Tying plasma into knots with powerful lasers (Vincent Kooij, Chris Smiet, Dirk Bouwmeester)

plasmaknot A self-generated knotted magnetic structure as observed in numerical simulations of decaying helical plasma.


Plasma is the most abundant form of ordinary matter in the universe but one also encounters this state of matter more closely to home in for example neon signs, the sun, lightning and nuclear fusion reactors. Due to the unbound electrical charges plasma can sustain extremely large currents and is susceptible to magnetic fields. But in itself, through its motion, plasma generates these magnetic fields as well. This interconnectedness opens up a myriad of interesting complex dynamics.


The challenge of current nuclear fusion research is the construction of a fusion reactor that reliably confines the plasma so fusion reactions can take place. The usual approach is to create the necessary complicated magnetic fields within the nuclear reactor using external electromagnets.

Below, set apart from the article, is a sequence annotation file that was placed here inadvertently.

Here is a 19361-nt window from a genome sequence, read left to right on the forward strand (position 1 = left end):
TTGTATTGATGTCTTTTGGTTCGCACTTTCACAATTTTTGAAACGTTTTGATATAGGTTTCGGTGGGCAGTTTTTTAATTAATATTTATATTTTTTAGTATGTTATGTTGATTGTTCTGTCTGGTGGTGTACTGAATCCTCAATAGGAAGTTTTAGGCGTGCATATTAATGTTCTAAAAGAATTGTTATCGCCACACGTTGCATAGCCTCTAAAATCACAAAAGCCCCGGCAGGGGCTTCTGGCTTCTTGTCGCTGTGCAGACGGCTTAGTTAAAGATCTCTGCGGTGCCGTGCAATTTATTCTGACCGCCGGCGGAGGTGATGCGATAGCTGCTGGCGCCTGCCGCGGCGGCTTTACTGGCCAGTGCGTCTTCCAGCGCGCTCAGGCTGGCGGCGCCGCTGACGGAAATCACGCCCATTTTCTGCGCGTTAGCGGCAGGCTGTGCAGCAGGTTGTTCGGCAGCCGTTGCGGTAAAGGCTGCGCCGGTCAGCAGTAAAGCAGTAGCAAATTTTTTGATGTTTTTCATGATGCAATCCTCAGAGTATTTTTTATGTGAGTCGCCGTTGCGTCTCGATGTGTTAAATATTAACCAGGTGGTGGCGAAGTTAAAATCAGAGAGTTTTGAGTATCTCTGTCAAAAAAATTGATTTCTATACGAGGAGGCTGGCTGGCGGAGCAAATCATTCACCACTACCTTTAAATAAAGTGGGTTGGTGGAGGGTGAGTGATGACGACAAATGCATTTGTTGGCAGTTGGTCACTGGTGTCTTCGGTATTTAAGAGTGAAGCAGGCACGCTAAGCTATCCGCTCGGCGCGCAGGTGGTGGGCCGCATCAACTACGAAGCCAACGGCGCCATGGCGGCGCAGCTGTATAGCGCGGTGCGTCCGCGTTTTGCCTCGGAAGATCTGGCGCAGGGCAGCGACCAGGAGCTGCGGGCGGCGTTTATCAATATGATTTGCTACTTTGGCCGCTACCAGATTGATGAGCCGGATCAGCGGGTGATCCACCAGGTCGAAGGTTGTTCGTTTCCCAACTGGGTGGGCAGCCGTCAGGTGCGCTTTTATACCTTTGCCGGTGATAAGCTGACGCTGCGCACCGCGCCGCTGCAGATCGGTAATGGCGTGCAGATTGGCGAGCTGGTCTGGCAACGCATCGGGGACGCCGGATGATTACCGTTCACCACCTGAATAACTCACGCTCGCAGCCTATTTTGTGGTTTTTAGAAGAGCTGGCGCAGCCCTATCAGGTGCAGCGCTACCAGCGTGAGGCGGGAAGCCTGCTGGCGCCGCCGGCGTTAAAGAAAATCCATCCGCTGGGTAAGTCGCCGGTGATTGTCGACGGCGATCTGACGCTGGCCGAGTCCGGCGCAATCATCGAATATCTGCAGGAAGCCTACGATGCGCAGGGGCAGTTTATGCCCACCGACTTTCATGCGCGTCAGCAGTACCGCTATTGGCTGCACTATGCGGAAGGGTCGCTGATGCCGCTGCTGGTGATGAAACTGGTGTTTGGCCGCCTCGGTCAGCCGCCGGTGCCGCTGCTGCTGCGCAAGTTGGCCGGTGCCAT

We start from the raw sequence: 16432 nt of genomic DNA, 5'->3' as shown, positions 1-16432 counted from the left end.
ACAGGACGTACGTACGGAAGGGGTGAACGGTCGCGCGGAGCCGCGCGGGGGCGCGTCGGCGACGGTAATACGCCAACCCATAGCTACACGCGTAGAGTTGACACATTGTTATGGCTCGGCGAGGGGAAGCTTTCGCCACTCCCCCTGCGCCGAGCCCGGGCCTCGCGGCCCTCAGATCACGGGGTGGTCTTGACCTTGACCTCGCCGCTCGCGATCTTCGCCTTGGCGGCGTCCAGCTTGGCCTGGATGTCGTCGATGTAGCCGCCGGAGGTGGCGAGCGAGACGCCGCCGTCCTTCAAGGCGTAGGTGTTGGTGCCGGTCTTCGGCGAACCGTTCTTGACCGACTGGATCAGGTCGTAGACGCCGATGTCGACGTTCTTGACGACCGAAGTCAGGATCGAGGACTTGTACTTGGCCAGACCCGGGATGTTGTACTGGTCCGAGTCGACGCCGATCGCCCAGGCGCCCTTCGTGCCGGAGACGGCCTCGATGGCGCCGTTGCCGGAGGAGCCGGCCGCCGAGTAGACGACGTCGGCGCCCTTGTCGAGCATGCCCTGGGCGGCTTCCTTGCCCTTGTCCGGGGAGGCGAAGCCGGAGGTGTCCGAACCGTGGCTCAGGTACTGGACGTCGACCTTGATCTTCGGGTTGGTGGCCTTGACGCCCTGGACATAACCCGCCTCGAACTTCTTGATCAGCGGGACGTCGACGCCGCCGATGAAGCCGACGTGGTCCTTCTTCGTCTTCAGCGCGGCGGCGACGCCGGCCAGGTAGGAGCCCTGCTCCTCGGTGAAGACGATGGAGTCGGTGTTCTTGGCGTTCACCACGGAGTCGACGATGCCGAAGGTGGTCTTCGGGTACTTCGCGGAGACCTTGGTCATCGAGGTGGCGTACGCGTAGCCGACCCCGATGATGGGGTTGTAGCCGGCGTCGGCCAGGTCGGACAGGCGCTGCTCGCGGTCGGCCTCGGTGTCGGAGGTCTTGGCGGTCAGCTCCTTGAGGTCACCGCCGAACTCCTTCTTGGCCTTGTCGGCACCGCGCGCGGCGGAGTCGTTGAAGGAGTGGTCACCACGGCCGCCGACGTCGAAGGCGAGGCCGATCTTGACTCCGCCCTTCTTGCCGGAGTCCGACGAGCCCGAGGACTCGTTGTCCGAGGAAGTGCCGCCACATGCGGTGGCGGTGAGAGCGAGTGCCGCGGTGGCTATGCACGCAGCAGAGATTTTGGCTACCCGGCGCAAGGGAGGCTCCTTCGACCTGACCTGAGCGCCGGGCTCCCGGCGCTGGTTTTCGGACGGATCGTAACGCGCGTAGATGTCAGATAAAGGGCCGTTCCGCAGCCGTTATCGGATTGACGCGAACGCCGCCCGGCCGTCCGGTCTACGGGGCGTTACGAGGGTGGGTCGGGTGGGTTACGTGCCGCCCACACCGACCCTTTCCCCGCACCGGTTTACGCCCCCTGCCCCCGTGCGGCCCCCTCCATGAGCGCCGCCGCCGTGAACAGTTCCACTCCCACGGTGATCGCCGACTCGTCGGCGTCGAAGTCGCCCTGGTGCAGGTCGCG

We take the opposite approach and search for a structure of plasma which itself creates the magnetic fields necessary for its own stability. The theoretical basis is rooted in the mathematical structure known as the Hopf fibration. This curious result from topology allows us to construct a magnetic field in which each and every magnetic field line is a perfect circle and is linked with every other magnetic field line. It has been theoretically shown that this configuration can be utilized to create a stable structure in plasma; the so-called magnetohydrodynamic soliton.


We want to make these and related structures in our lab. Using high power lasers one can create localized and high density plasmas that can be analyzed using for example Faraday rotation imaging. Also the investigation of the interaction of multiple plasmas might provide clues for the presence of special magnetic field structures. The ultimate goal is creating a self-organizing knotted magnetic structure in plasma.